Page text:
Date of Award
Doctor of Philosophy (PhD)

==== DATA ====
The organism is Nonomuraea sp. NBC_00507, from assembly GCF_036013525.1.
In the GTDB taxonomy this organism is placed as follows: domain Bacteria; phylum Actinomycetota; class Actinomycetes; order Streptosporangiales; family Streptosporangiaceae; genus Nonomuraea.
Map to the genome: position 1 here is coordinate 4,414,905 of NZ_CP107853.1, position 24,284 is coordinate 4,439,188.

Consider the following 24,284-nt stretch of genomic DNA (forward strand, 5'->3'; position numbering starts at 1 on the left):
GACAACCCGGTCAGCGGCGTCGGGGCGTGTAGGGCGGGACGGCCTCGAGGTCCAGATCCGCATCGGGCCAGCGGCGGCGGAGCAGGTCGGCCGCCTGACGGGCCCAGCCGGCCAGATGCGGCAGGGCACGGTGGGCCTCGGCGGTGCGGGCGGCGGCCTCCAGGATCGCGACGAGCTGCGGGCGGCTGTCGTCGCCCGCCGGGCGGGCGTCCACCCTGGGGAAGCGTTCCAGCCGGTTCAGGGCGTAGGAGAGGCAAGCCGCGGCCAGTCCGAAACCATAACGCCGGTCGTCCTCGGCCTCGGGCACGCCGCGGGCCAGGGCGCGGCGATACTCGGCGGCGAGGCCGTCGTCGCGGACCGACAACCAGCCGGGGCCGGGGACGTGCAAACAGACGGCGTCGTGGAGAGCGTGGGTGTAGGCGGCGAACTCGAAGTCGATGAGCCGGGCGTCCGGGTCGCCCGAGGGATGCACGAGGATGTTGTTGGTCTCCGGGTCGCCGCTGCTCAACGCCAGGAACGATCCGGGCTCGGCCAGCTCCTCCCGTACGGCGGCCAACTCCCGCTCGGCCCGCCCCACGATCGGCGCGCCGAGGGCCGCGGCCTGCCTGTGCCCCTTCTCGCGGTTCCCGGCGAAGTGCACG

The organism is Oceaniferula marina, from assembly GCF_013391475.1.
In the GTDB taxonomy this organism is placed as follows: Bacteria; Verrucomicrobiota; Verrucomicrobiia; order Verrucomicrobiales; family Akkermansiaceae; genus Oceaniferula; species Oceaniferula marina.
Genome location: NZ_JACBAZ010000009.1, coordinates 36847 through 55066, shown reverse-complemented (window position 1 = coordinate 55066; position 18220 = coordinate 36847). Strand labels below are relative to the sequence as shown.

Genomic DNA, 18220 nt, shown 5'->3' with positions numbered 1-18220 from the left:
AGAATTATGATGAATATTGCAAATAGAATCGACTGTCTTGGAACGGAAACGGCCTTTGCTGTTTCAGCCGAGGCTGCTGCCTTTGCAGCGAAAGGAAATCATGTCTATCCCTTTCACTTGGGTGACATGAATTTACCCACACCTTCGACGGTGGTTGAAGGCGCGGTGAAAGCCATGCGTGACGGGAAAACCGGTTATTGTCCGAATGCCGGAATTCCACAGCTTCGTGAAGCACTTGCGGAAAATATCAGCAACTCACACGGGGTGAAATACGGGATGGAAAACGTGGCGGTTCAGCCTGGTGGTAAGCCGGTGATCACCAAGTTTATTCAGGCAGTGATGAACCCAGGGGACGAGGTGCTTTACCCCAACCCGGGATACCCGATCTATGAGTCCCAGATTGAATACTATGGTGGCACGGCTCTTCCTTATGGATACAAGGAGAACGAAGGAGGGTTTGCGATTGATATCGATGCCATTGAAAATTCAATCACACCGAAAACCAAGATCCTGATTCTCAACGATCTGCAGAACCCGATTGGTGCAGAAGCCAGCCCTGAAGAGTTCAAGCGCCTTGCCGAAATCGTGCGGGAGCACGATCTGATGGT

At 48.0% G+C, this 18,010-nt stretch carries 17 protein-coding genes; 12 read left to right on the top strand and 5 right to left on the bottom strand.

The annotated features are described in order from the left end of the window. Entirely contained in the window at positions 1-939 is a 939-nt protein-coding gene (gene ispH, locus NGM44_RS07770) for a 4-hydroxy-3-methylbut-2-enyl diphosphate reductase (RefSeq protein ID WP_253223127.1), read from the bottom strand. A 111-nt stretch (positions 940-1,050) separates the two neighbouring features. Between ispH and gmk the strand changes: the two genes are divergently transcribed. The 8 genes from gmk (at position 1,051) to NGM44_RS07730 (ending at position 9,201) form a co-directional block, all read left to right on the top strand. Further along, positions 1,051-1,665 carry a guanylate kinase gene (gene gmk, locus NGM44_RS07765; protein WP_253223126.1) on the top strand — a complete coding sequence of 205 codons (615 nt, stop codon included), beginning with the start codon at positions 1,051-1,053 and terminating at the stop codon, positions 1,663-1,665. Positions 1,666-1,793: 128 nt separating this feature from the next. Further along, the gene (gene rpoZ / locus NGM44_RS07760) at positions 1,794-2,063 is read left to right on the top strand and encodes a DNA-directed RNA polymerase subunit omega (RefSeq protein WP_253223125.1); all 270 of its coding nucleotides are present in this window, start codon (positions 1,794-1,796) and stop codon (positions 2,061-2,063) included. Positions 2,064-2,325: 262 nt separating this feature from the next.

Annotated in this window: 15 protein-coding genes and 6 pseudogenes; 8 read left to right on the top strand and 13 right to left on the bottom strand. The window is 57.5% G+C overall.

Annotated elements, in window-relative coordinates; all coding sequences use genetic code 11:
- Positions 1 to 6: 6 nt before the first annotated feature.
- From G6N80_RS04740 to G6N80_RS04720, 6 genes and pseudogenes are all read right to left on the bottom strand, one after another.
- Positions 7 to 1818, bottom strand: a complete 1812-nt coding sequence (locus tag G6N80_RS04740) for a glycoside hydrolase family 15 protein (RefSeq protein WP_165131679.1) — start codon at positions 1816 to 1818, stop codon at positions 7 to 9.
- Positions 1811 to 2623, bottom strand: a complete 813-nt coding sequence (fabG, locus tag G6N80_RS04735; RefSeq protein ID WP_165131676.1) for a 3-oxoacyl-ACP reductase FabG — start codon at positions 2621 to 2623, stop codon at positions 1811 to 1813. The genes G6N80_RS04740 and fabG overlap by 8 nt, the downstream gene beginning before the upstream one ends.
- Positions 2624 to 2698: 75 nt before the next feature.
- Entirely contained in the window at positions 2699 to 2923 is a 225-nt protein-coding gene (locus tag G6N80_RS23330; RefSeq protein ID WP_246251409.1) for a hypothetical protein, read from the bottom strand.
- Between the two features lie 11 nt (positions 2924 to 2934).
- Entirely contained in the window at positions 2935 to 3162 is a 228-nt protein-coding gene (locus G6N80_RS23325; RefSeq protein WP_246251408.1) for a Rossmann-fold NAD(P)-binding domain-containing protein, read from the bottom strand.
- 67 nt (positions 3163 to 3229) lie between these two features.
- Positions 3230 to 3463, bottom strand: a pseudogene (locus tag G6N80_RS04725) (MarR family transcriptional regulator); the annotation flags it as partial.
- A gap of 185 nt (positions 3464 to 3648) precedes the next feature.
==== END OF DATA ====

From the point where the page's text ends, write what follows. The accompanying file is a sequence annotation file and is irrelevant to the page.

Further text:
Alzheimer's disease (AD) is a progressive neurodegenerative disorder that is associated with cognitive and structural decline beyond what is seen in normal, healthy aging. Functional magnetic resonance imaging (fMRI) research indicates that prior to the onset of measureable cognitive impairment, individuals at-risk for AD demonstrate different patterns of neural activation than individuals at lower risk. Thus, differences in task-activated fMRI may be beneficial in predicting cognitive decline at a "pre-symptomatic" stage. The present study utilizes multi-voxel pattern analysis (MVPA) of baseline fMRI task-related activation to predict cognitive decline, with the hypothesis that famous and non-famous name task activation will discriminate older adults who go on to experience cognitive decline from those who do not. Ninety-nine cognitively intact older adults underwent neuropsychological testing and a semantic memory fMRI task (famous name discrimination). After follow-up neuropsychological testing 18-months later, participants were grouped as "Stable" (n = 65) or "Declining" (n = 34) based on > 1.0 SD decline in performance on cognitive measures. MVPA classification accuracy was 90% for stimulus type (famous and non-famous names), thereby supporting the general approach. Mean MVPA classification accuracy for famous and non-famous names was 83% for both the Stable and Declining groups. Finally, MVPA produced greater than chance classification accuracy of participant groups for both famous name activation (56%) and non-famous name activation (55%) as determined via binomial distribution. The results of the current study suggest that MVPA possesses potential in predicting cognitive decline in older adults.